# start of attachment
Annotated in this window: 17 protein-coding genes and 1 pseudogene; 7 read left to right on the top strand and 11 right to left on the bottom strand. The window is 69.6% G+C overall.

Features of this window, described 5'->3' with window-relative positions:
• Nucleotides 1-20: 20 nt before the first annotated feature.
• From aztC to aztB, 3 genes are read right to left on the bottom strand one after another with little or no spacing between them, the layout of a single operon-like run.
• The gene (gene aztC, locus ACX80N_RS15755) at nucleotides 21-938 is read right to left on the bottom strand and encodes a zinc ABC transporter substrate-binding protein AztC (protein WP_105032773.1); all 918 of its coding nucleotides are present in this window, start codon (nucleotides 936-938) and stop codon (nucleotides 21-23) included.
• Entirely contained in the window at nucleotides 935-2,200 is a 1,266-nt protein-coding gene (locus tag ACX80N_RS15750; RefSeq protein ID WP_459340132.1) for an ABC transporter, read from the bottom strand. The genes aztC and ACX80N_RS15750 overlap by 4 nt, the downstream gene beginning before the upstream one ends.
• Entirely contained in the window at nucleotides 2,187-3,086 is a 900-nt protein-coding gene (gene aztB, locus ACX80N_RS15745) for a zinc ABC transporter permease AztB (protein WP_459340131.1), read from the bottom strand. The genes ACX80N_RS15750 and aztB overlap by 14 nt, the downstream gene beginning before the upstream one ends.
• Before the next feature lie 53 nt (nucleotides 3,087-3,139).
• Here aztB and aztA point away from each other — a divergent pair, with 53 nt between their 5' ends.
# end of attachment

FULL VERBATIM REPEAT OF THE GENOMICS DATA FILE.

Annotated in this window: 17 protein-coding genes and 1 pseudogene; 7 read left to right on the top strand and 11 right to left on the bottom strand. The window is 69.6% G+C overall.

Features of this window, described 5'->3' with window-relative positions:
• Nucleotides 1-20: 20 nt before the first annotated feature.
• From aztC to aztB, 3 genes are read right to left on the bottom strand one after another with little or no spacing between them, the layout of a single operon-like run.
• The gene (gene aztC, locus ACX80N_RS15755) at nucleotides 21-938 is read right to left on the bottom strand and encodes a zinc ABC transporter substrate-binding protein AztC (protein WP_105032773.1); all 918 of its coding nucleotides are present in this window, start codon (nucleotides 936-938) and stop codon (nucleotides 21-23) included.
• Entirely contained in the window at nucleotides 935-2,200 is a 1,266-nt protein-coding gene (locus tag ACX80N_RS15750; RefSeq protein ID WP_459340132.1) for an ABC transporter, read from the bottom strand. The genes aztC and ACX80N_RS15750 overlap by 4 nt, the downstream gene beginning before the upstream one ends.
• Entirely contained in the window at nucleotides 2,187-3,086 is a 900-nt protein-coding gene (gene aztB, locus ACX80N_RS15745) for a zinc ABC transporter permease AztB (protein WP_459340131.1), read from the bottom strand. The genes ACX80N_RS15750 and aztB overlap by 14 nt, the downstream gene beginning before the upstream one ends.
• Before the next feature lie 53 nt (nucleotides 3,087-3,139).
• Here aztB and aztA point away from each other — a divergent pair, with 53 nt between their 5' ends.